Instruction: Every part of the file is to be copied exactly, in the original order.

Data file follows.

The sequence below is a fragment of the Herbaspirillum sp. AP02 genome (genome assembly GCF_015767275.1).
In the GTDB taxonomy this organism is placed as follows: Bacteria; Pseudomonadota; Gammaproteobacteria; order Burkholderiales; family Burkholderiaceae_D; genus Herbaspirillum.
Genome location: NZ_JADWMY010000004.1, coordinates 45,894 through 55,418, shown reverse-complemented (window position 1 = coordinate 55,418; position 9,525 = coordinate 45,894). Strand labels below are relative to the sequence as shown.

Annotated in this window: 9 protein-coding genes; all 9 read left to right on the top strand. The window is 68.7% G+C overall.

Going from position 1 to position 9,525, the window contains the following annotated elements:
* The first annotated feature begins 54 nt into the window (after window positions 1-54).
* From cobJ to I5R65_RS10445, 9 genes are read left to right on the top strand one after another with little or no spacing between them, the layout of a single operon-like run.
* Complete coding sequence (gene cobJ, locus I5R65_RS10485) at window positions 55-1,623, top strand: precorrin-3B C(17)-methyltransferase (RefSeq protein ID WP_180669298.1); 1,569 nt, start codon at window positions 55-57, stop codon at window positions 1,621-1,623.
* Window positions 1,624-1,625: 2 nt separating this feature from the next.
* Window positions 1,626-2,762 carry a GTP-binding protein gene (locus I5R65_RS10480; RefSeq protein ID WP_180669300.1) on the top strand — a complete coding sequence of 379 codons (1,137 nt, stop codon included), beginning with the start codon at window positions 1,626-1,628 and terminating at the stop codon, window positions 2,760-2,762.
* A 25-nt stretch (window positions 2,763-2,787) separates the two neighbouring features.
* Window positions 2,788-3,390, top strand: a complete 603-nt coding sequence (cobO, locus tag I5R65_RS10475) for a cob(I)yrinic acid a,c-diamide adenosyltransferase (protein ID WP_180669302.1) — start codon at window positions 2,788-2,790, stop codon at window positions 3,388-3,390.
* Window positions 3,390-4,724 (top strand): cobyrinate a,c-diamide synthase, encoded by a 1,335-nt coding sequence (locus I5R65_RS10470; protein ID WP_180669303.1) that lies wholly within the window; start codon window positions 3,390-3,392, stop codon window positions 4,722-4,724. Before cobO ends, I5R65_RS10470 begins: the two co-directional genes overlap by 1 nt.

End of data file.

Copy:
The sequence below is a fragment of the Herbaspirillum sp. AP02 genome (genome assembly GCF_015767275.1).
In the GTDB taxonomy this organism is placed as follows: Bacteria; Pseudomonadota; Gammaproteobacteria; order Burkholderiales; family Burkholderiaceae_D; genus Herbaspirillum.
Genome location: NZ_JADWMY010000004.1, coordinates 45,894 through 55,418, shown reverse-complemented (window position 1 = coordinate 55,418; position 9,525 = coordinate 45,894). Strand labels below are relative to the sequence as shown.

Annotated in this window: 9 protein-coding genes; all 9 read left to right on the top strand. The window is 68.7% G+C overall.

Going from position 1 to position 9,525, the window contains the following annotated elements:
* The first annotated feature begins 54 nt into the window (after window positions 1-54).
* From cobJ to I5R65_RS10445, 9 genes are read left to right on the top strand one after another with little or no spacing between them, the layout of a single operon-like run.
* Complete coding sequence (gene cobJ, locus I5R65_RS10485) at window positions 55-1,623, top strand: precorrin-3B C(17)-methyltransferase (RefSeq protein ID WP_180669298.1); 1,569 nt, start codon at window positions 55-57, stop codon at window positions 1,621-1,623.
* Window positions 1,624-1,625: 2 nt separating this feature from the next.
* Window positions 1,626-2,762 carry a GTP-binding protein gene (locus I5R65_RS10480; RefSeq protein ID WP_180669300.1) on the top strand — a complete coding sequence of 379 codons (1,137 nt, stop codon included), beginning with the start codon at window positions 1,626-1,628 and terminating at the stop codon, window positions 2,760-2,762.
* A 25-nt stretch (window positions 2,763-2,787) separates the two neighbouring features.
* Window positions 2,788-3,390, top strand: a complete 603-nt coding sequence (cobO, locus tag I5R65_RS10475) for a cob(I)yrinic acid a,c-diamide adenosyltransferase (protein ID WP_180669302.1) — start codon at window positions 2,788-2,790, stop codon at window positions 3,388-3,390.
* Window positions 3,390-4,724 (top strand): cobyrinate a,c-diamide synthase, encoded by a 1,335-nt coding sequence (locus I5R65_RS10470; protein ID WP_180669303.1) that lies wholly within the window; start codon window positions 3,390-3,392, stop codon window positions 4,722-4,724. Before cobO ends, I5R65_RS10470 begins: the two co-directional genes overlap by 1 nt.